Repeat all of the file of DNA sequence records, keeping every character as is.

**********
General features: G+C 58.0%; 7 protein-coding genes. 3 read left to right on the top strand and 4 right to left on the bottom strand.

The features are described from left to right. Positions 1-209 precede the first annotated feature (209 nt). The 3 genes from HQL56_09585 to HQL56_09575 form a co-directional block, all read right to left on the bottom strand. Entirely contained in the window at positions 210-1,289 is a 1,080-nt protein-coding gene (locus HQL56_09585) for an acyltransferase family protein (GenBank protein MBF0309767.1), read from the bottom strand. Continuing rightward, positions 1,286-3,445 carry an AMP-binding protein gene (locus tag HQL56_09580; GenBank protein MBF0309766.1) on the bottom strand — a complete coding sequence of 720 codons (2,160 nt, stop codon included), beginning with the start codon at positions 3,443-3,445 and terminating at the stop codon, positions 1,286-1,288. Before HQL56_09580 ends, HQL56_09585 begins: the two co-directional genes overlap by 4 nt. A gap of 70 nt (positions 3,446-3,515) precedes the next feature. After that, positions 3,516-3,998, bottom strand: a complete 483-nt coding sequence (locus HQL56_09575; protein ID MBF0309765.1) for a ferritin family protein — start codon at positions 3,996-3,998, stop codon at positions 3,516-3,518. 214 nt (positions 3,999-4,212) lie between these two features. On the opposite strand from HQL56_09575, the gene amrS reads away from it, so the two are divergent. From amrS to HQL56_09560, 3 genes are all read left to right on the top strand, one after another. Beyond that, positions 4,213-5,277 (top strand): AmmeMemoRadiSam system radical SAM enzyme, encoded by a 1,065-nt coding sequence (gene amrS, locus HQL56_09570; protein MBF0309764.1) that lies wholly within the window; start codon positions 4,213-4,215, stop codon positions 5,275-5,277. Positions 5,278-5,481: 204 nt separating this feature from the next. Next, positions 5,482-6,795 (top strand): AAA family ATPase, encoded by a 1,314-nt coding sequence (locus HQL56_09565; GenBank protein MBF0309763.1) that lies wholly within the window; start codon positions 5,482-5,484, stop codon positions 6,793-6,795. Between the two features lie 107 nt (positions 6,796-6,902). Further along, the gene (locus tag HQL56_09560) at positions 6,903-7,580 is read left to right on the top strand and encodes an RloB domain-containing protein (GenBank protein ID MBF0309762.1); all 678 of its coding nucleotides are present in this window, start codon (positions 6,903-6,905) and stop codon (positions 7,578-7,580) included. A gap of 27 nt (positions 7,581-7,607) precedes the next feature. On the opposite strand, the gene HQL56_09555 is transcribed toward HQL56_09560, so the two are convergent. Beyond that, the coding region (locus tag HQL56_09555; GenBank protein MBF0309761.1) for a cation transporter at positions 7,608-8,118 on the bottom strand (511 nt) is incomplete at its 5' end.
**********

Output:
General features: G+C 58.0%; 7 protein-coding genes. 3 read left to right on the top strand and 4 right to left on the bottom strand.

The features are described from left to right. Positions 1-209 precede the first annotated feature (209 nt). The 3 genes from HQL56_09585 to HQL56_09575 form a co-directional block, all read right to left on the bottom strand. Entirely contained in the window at positions 210-1,289 is a 1,080-nt protein-coding gene (locus HQL56_09585) for an acyltransferase family protein (GenBank protein MBF0309767.1), read from the bottom strand. Continuing rightward, positions 1,286-3,445 carry an AMP-binding protein gene (locus tag HQL56_09580; GenBank protein MBF0309766.1) on the bottom strand — a complete coding sequence of 720 codons (2,160 nt, stop codon included), beginning with the start codon at positions 3,443-3,445 and terminating at the stop codon, positions 1,286-1,288. Before HQL56_09580 ends, HQL56_09585 begins: the two co-directional genes overlap by 4 nt. A gap of 70 nt (positions 3,446-3,515) precedes the next feature. After that, positions 3,516-3,998, bottom strand: a complete 483-nt coding sequence (locus HQL56_09575; protein ID MBF0309765.1) for a ferritin family protein — start codon at positions 3,996-3,998, stop codon at positions 3,516-3,518. 214 nt (positions 3,999-4,212) lie between these two features. On the opposite strand from HQL56_09575, the gene amrS reads away from it, so the two are divergent. From amrS to HQL56_09560, 3 genes are all read left to right on the top strand, one after another. Beyond that, positions 4,213-5,277 (top strand): AmmeMemoRadiSam system radical SAM enzyme, encoded by a 1,065-nt coding sequence (gene amrS, locus HQL56_09570; protein MBF0309764.1) that lies wholly within the window; start codon positions 4,213-4,215, stop codon positions 5,275-5,277. Positions 5,278-5,481: 204 nt separating this feature from the next. Next, positions 5,482-6,795 (top strand): AAA family ATPase, encoded by a 1,314-nt coding sequence (locus HQL56_09565; GenBank protein MBF0309763.1) that lies wholly within the window; start codon positions 5,482-5,484, stop codon positions 6,793-6,795. Between the two features lie 107 nt (positions 6,796-6,902). Further along, the gene (locus tag HQL56_09560) at positions 6,903-7,580 is read left to right on the top strand and encodes an RloB domain-containing protein (GenBank protein ID MBF0309762.1); all 678 of its coding nucleotides are present in this window, start codon (positions 6,903-6,905) and stop codon (positions 7,578-7,580) included. A gap of 27 nt (positions 7,581-7,607) precedes the next feature. On the opposite strand, the gene HQL56_09555 is transcribed toward HQL56_09560, so the two are convergent. Beyond that, the coding region (locus tag HQL56_09555; GenBank protein MBF0309761.1) for a cation transporter at positions 7,608-8,118 on the bottom strand (511 nt) is incomplete at its 5' end.